A debt-free balance sheet is often an indication of financial strength. Although leverage has certain benefits and is, in fact, advisable and appropriate for some industries, operating without debt materially increases a company’s financial flexibility. For example, in lean times, such as a recession, a balance sheet sans debt can allow a company to continue operations without interruption. This is a margin of safety that a highly-leveraged company may not have.
Investors using dividend income to pay living expenses should find such stocks of particular interest. Indeed, if a company, industry, or the entire economy should fall on hard times, a debt-free balance sheet increases the chances that a company will maintain its distribution unaltered. Thus, an investor’s “paycheck” won’t take a hit at the same time that the value of his or her portfolio is declining. Such dividend payments can allow the investor to ride out the bad times and the likely corresponding share-price decline. Although capital preservation is clearly important, sometimes the best way to conserve capital is to sit tight with a good company regardless of what the emotionally-driven stock market is doing. Dividend distributions supported by a strong financial structure make that easier to do.
To find such companies, we used the online screening tools of The Value Line Investment Survey to identify companies, such as T. Rowe Price Group, Inc. (TROW) that feature a dividend but carry no debt. Clearly, the screen could be altered to meet the needs of investors looking for a particular level of dividend payments or made more lenient for those who believe a little bit of debt is a good thing.
T. Rowe Price Group, Inc.
T. Rowe Price is a financial services company that provides global investment management services to individual and institutional investors through mutual funds and other investment portfolios, including separately managed accounts (SMAs), subadvised funds, and variable annuity life insurance plans. Its revenues depend largely on the total value and composition of assets under management (AUM) as well as fluctuations in financial markets. Assets are accumulated from third-party financial intermediaries that distribute its managed investment portfolios in the United States and other countries, individual U.S. investors, retirement plans, and global institutional investors. As of December 31, 2012, approximately 40% of its AUM were sourced from third-party financial intermediaries, with the remaining three distribution channels equally making up the balance. Investments include but are not limited to U.S. and international stocks, bonds, and money market mutual funds. The company currently has zero debt on the balance sheet and its dividend yield is a solid 2.1%.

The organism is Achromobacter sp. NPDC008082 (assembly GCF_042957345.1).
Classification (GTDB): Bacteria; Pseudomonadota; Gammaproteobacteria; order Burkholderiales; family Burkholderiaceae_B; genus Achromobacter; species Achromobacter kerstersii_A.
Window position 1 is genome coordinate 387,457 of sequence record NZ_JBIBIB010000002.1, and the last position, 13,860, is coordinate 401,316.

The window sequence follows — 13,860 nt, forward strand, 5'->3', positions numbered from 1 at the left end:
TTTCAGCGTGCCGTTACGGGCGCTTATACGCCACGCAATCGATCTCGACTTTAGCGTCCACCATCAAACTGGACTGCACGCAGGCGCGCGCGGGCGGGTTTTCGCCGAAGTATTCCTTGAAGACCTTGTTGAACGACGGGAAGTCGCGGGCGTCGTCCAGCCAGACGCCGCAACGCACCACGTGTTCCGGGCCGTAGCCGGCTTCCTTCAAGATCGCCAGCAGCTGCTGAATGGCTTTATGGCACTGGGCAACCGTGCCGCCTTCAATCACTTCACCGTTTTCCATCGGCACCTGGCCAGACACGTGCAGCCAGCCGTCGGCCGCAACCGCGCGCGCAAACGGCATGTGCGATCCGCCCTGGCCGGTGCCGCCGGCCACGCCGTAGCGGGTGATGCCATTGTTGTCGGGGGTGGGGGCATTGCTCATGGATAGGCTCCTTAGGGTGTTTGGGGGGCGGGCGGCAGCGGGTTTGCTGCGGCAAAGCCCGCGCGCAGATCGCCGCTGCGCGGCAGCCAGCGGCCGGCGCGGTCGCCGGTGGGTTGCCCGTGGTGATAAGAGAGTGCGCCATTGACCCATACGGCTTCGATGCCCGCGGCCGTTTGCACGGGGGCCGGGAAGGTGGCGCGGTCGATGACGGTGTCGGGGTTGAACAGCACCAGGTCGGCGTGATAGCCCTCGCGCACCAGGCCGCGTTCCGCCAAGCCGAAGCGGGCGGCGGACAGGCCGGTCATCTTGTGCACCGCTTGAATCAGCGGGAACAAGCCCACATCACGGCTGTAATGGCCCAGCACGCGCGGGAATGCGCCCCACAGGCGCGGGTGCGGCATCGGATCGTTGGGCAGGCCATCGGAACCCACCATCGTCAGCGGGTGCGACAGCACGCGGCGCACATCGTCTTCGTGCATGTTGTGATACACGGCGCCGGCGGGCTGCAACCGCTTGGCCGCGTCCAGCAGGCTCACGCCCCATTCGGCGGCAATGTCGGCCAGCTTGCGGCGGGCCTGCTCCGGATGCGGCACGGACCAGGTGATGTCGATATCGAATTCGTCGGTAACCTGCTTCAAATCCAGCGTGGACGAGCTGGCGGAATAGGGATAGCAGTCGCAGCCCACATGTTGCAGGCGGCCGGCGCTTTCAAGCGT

T. Rowe recently released fourth-quarter results that were mostly in line with expectations. Earnings per share fell a penny short of Value Line analyst Frederick Harris’ estimate. Revenues rose 2.3% on a sequential basis, but this was still slightly below the consensus Wall Street expectation.
Overall, most world markets produced negative returns during the quarter, as consumer and corporate confidence fluctuated. According to the company, this was the result of changing opinions about the U.S. government’s ability to make progress on key economic issues.
Investors took out more money from equity funds than they put in during the quarter, creating net outflows. This is a rare occurrence for TROW since it’s considered by many to be one of the best asset managers in the business. Money was also taken out of SMAs, creating the largest decline in over ten years. This was likely due to concerns over the "fiscal cliff" and changing tax laws.
Recently, there has been some evidence that this outflow trend reversed in January. According to the Investment Company Institute, the seven days ended Jan. 23 was the third consecutive week that investors put money into U.S. equity mutual funds. Although the amount of inflows slowed somewhat from the prior two weeks, for the first three weeks of January, over $16 billion was added to equity funds. If this continues, the company will likely benefit as equity management commands higher fees, and, thus, should improve margins.
On the debt side, yields have been driven to near record lows due to a series of government stimulus programs. This has made the fixed income markets less appealing. The company said opportunities still exist in the fixed income markets, but risks are now rising.
Management is cautiously optimistic on the fundamentals of many global corporations, saying that balance sheets are generally in good shape, and many corporations are generating strong cash flow. Despite this fact, equity valuations appear reasonable. With the political and economic environments still in flux, volatility should also be expected.
Shares of T. Rowe Price are best left for investors looking to capitalize on general strength in global equity markets. Due to the aforementioned uncertainties, there is significant risk that the company will not meet our current expectations. Therefore, more conservative investors may wish to consider equities with greater visibility into market conditions.
At the time of this article's writing, the author did not have positions in any of the companies mentioned.